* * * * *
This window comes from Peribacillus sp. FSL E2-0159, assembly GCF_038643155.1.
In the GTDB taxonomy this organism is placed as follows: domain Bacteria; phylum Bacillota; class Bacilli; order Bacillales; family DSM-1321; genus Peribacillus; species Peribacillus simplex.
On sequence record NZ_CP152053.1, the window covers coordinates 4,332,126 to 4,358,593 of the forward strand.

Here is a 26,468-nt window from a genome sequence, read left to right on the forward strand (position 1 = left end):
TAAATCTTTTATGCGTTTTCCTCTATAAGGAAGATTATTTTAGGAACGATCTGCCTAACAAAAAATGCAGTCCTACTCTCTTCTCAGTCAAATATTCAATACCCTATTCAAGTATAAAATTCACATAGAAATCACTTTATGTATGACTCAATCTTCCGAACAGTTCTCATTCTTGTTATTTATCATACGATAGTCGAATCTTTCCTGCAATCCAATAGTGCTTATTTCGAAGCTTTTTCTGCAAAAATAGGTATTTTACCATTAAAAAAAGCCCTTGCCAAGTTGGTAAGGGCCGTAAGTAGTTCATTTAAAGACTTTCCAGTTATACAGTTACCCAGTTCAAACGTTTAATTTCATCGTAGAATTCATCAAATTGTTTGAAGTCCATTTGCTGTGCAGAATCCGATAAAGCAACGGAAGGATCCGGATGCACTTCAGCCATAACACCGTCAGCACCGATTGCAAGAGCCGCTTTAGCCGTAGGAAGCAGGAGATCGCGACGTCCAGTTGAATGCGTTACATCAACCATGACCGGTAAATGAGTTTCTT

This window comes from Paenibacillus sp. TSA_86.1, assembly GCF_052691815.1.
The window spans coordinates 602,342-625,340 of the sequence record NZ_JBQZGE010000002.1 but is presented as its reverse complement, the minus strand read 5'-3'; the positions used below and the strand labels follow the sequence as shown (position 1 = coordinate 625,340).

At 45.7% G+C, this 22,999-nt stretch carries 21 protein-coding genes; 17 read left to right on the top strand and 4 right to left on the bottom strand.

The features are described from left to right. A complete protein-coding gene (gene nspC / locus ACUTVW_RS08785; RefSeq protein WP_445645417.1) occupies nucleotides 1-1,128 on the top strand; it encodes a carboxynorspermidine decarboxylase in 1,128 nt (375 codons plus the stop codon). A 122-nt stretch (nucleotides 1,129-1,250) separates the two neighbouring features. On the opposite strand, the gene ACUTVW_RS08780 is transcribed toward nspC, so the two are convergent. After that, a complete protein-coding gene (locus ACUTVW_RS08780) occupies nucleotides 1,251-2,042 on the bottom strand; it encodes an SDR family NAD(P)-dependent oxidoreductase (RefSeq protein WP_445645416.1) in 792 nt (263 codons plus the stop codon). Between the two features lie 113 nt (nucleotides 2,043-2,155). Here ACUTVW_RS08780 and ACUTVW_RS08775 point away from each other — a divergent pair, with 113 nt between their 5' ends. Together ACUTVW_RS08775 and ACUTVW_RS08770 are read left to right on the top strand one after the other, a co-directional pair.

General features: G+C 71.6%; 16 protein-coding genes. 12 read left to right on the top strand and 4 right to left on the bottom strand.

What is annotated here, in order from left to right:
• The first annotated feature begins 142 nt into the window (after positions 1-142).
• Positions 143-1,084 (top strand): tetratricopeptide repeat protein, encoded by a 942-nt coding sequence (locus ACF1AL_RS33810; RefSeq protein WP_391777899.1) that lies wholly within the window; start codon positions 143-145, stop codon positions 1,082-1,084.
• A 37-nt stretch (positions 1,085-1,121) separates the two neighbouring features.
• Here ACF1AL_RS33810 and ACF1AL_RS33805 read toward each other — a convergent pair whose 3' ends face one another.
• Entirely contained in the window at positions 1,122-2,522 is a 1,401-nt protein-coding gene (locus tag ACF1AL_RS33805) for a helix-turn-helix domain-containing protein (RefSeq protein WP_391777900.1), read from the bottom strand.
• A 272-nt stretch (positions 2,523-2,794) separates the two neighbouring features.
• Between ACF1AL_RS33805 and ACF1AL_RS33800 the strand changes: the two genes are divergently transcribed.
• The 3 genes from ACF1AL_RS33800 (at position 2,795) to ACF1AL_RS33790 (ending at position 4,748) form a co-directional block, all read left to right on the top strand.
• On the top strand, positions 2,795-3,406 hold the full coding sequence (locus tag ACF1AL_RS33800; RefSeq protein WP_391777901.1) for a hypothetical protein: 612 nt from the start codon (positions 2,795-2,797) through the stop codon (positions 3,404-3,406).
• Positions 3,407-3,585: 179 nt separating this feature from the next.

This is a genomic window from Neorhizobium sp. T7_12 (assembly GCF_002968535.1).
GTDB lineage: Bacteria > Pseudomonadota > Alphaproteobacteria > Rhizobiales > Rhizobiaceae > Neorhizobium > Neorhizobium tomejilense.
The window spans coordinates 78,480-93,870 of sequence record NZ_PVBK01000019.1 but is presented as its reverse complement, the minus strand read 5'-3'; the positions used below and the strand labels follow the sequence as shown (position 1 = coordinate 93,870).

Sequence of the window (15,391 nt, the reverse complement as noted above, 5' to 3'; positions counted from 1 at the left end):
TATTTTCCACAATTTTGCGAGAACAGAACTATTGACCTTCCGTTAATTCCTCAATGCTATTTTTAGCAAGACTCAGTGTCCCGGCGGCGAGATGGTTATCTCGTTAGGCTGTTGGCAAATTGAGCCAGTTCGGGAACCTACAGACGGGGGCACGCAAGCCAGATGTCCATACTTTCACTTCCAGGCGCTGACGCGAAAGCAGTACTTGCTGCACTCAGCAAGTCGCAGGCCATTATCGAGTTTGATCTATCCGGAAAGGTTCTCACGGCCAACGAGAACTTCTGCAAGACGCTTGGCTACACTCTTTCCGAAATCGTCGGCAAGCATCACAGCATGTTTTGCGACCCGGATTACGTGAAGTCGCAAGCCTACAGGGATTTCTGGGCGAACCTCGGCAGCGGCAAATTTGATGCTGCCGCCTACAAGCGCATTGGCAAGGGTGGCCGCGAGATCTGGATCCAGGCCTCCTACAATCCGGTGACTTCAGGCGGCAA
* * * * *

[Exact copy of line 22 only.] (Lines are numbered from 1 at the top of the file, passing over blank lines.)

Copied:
This is a genomic window from Neorhizobium sp. T7_12 (assembly GCF_002968535.1).